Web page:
India’s commercial capital came to a grinding halt yesterday as nearly one million people gathered for the funeral of one of India’s most controversial politicians, Bal Thackeray.
Following the death of the right-wing Hindu politician from a heart attack aged 86 on Saturday morning, this city of 20 million people took on an eerie calm for the remainder of the weekend as taxis and private vehicles largely stayed off the roads.
All markets, from the swankiest malls to Mumbai’s tiny tea stalls and kiosks, remained closed in respect to the Maharashtra-born politician.
“Even the routine milk supply to millions of homes in our city and adjoining suburbs were given a miss,” Satinder Kumar, a Mumbai resident, said yesterday.
Hundreds of thousands of people gathered on the streets leading to Shivaji Park in the city where the body of Thackeray was cremated.
The slogan "Balasaheb amar rahe", or long live Balasaheb, rang out in the city as an emotional Uddhav, his youngest son, lit the pyre.
India’s press noted that Thackeray was among a select club of Indians who had managed to attract around one million people at their funerals, an illustrious list which includes former leaders Mahatma Gandhi and Jawaharlal Nehru.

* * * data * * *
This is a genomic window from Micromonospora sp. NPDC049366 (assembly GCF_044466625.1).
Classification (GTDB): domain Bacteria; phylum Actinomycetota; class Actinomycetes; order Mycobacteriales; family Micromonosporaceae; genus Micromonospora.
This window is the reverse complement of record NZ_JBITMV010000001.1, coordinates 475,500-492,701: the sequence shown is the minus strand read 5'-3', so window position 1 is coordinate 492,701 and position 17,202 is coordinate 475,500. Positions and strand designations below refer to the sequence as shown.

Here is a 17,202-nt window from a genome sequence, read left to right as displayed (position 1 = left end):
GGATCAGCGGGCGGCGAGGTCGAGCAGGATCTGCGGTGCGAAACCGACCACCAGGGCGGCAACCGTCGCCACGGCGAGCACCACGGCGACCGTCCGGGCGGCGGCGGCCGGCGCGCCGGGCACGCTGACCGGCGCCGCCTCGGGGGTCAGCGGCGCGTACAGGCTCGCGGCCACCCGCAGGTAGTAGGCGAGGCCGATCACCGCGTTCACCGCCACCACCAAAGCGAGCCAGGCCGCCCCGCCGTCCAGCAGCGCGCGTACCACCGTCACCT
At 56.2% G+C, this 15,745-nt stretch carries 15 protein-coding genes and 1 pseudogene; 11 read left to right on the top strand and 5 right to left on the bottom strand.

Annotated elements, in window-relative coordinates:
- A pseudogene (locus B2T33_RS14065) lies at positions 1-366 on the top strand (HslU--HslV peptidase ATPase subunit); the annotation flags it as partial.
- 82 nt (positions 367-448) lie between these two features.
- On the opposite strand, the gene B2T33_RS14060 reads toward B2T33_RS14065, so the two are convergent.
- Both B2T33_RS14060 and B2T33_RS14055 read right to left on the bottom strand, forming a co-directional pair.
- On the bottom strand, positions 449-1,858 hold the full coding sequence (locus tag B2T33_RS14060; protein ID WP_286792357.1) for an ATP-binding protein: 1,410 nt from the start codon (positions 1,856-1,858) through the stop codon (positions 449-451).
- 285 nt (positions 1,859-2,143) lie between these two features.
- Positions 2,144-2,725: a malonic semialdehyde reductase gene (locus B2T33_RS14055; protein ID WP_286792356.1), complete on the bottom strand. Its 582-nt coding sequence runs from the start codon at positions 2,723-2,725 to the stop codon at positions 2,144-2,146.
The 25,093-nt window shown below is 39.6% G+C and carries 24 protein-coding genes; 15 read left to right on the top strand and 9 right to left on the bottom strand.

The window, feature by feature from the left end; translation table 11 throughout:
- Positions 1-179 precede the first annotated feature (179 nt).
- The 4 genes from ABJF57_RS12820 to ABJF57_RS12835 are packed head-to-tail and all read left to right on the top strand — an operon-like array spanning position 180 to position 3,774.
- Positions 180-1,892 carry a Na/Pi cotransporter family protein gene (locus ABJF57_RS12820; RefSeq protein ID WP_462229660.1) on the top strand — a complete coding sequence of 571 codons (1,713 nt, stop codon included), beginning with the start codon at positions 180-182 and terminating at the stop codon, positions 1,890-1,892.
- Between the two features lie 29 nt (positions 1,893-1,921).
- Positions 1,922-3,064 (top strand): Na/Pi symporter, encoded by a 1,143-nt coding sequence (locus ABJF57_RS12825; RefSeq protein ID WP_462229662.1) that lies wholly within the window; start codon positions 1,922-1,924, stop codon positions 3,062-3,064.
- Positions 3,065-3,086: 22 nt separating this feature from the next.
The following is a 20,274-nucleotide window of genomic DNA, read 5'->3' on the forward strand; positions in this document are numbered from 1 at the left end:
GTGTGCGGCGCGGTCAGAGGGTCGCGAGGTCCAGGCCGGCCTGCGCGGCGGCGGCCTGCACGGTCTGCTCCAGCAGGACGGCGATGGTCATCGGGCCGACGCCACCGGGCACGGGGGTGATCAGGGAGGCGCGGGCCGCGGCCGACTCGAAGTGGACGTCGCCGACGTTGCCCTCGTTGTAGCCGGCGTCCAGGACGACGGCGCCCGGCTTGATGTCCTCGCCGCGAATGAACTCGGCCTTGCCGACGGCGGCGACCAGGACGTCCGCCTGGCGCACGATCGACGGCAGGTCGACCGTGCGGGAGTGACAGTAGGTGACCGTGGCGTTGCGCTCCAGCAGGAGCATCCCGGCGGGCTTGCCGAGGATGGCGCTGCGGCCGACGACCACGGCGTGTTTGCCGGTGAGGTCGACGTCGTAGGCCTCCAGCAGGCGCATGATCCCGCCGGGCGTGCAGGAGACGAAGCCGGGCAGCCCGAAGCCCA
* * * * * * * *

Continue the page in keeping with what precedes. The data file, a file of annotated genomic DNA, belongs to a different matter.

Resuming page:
In his condolence message, Prime Minister Manmohan Singh said that Thackeray “always strived to include a sense of pride in his people.”
He was born on January 23, 1926 and started his career as a cartoonist in the 1950s which were published in India as well as in The New York Times.
Thackeray began his political journey on a platform seeking persecution of South Indian settlers in Mumbai and later formed his own party Shiv Sena (Army of Maratha historical figure Shivaji) in 1966.
By the early 1990s, Thackeray was immensely powerful and regularly caused polarization, controversy and no little violence.
In 1998, his foot soldiers ransacked theatres screening the film Fire, a story based on a lesbian relationship.
Thackeray also played a central role in the emancipation of 500,000 slum dwellers in Dharavi, Asia’s largest slum in Mumbai.
In 2002, he called on Hindus to form suicide squads in response to extremist Islamist terrorist attacks including suicide bombings.
In the West, his most controversial moment came when he told the now-defunct Asiaweek that he admired Adolf Hitler.
“I do not say that I agree with all the methods he employed, but he was a wonderful organizer and orator, and I feel that he and I have several things in common,” he was quoted as saying. “What India really needs is a dictator who will rule benevolently.”